The problem of head concussions is getting much more attention these days, especially when it comes to young people playing sports. The Centers for Disease Control and Prevention (CDC) even have an initiative called HEADS UP dedicated to providing critical information about a sports concussion to parents, coaches, sports officials and young athletes.
A 2018 study published in the Archives of Clinical Neuropsychology estimates that approximately 12.1 per cent of young athletes in the United States get a concussion while playing sports. The risk is higher the older they get, too. They state that 18-year olds have two times more risk than 13-year olds. Girls also have a higher risk of concussion than boy athletes.
The key isn’t to keep kids from playing sports. Instead, it is to increase awareness about concussions and how to prevent them.
Why Youth Sports Matter
If the risk of a sports concussion is so serious, why not just eliminate sports in schools? The answer is obvious – physical exercise is important for overall health.
The benefits go beyond the physical, though. Sports playing builds memory, repetition, and learning – all of which are directly applicable to classwork. Furthermore, the drive and goal-setting abilities required for sports may be applied to the classroom.
They are also a practical option for young people who need stress relief. Without them, they may turn to more harmful ways of dealing with anxiety and stress.
The Risks of Concussions
Concussions, especially repeated ones, can come with long-term complications. Long-term effects of concussion in young people may include decreased physical activity, overweight or obesity, psychological problems, and high healthcare expenses.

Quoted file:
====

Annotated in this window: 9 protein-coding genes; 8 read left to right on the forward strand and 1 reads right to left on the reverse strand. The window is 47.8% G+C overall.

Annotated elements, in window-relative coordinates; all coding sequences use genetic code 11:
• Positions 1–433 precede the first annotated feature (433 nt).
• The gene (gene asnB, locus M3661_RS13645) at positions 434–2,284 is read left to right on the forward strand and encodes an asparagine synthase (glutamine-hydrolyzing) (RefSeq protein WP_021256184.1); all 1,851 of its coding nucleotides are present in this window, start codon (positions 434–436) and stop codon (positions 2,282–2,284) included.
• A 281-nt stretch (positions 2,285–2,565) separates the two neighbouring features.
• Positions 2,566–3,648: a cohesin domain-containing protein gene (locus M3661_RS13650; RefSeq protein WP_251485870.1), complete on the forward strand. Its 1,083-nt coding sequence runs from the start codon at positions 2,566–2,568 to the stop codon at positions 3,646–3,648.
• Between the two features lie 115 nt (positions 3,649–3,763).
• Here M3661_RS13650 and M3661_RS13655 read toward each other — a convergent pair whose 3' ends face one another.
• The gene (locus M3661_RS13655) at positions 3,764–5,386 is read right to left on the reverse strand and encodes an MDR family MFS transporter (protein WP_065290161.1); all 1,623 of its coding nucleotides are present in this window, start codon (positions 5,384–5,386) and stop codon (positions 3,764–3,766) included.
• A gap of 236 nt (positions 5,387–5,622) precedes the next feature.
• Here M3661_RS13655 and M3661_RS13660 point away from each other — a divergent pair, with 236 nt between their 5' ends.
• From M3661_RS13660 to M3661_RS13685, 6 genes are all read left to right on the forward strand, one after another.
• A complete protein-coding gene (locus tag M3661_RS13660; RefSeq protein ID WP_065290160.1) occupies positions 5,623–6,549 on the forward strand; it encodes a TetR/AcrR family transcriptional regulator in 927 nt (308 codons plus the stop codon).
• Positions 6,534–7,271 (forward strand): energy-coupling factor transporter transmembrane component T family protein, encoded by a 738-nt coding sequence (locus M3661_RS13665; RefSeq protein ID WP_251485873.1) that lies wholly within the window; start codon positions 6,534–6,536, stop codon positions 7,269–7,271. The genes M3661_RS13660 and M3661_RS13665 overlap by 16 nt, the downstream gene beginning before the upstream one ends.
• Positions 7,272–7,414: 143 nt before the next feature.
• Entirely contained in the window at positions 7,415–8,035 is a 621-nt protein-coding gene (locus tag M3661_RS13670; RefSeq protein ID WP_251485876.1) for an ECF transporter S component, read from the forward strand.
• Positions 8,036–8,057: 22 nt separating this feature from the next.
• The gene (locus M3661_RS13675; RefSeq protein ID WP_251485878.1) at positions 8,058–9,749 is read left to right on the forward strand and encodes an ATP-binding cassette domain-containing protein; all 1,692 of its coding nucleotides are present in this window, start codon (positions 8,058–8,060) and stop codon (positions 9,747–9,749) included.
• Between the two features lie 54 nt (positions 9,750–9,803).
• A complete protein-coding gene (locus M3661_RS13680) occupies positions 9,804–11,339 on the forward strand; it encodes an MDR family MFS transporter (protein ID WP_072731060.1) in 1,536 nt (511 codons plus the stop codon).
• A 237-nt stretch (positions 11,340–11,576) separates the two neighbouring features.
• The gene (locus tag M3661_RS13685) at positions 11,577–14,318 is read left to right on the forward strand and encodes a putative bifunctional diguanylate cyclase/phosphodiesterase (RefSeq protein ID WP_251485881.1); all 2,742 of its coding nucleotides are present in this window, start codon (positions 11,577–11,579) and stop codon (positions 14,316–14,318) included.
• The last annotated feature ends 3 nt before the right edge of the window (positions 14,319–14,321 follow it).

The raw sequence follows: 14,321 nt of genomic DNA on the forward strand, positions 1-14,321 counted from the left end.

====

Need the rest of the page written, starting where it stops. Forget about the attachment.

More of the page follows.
Catastrophic results following concussion in youth sports are uncommon. Unfortunately, there are reported incidents of young people dying after a sports-related head injury and multiple concussions.
How to Prevent Sports-Related Concussions in Young People
Studies indicate that it is best to approach this challenge from many different angles, starting with changing the rules. An example of this is body checking in ice hockey. A 2010 study published by the JAMA Network found that eliminating body checking in ice hockey among 11 and 12-year olds reduced the risk of concussions by 64 per cent. That alone could potentially eliminate 10,000 concussions each year.
There is evidence that neuromuscular training warm-up programs can reduce the risk of all injuries, including concussions. For example, one study found the number of injuries drop by 35 per cent in various sports, including soccer, basketball, rugby, and basic physical education.
Data published in the British Journal of Sports Medicine shows that wearing a mouth guard (off the shelf or custom fit) reduces the risks of concussion in youth ice hockey players by more than 60%.
Helmet fit also is critical. Criteria have been created and tested in juvenile ice hockey and tackle football, indicating that a perfect helmet fit may have a protective effect and lower concussion severity.
Despite the risk, some parents are still hesitant to take precautions against sports concussions. They think it might interfere with the fun of playing sports. However, administrators and legislators are taking steps to ensure young people can play sports, still have fun, and yet have better protection against a sports concussion.